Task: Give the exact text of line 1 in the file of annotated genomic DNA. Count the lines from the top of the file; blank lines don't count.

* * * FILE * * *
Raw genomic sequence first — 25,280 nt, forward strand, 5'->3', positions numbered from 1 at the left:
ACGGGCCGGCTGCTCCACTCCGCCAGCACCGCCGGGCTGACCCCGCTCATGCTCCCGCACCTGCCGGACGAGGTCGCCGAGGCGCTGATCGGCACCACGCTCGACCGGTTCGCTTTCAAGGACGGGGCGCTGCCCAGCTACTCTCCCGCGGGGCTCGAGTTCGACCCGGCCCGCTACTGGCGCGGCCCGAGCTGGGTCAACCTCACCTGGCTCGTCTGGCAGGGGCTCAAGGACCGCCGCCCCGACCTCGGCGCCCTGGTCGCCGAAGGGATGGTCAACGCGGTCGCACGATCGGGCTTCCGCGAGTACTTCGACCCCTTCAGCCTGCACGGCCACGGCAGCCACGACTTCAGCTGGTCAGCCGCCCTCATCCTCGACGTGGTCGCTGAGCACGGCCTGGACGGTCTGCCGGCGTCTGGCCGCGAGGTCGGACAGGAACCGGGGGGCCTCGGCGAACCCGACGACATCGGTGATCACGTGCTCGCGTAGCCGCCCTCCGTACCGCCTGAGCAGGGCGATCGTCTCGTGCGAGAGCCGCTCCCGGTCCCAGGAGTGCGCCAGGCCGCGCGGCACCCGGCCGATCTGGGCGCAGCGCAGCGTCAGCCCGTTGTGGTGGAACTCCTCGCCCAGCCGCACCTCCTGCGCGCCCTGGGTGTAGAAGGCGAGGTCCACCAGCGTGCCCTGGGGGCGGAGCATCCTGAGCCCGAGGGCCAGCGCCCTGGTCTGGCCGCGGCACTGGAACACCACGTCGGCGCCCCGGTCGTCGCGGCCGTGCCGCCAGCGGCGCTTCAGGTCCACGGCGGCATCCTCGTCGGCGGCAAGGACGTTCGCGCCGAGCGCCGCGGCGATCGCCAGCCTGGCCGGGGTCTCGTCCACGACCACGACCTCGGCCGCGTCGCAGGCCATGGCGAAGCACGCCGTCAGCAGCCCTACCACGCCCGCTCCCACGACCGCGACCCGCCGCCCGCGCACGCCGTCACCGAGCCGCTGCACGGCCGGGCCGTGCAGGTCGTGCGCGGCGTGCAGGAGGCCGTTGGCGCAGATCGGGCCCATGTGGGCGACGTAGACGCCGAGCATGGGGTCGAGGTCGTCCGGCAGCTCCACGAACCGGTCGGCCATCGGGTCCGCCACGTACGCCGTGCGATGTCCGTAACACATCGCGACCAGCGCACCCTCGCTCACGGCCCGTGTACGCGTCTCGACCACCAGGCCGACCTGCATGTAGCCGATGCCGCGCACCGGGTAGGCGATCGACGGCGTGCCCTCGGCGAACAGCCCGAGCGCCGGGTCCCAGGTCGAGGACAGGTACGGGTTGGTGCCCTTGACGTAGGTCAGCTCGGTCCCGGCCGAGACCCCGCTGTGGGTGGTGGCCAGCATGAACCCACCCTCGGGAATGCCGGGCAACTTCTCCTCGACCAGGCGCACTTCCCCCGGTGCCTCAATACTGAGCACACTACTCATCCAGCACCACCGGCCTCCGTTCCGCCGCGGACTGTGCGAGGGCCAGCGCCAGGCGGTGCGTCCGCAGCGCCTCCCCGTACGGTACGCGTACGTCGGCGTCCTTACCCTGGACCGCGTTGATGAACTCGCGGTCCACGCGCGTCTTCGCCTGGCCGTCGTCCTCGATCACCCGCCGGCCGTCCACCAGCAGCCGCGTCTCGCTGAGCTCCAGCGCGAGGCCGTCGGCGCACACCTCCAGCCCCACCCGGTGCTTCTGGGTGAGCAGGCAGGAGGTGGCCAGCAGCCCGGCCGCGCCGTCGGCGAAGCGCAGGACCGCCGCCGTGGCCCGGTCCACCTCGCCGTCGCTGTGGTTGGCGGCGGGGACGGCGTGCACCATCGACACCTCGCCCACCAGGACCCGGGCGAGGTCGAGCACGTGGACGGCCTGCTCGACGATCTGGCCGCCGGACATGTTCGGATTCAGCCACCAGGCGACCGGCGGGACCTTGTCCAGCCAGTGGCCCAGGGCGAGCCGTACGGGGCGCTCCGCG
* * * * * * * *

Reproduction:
Raw genomic sequence first — 25,280 nt, forward strand, 5'->3', positions numbered from 1 at the left: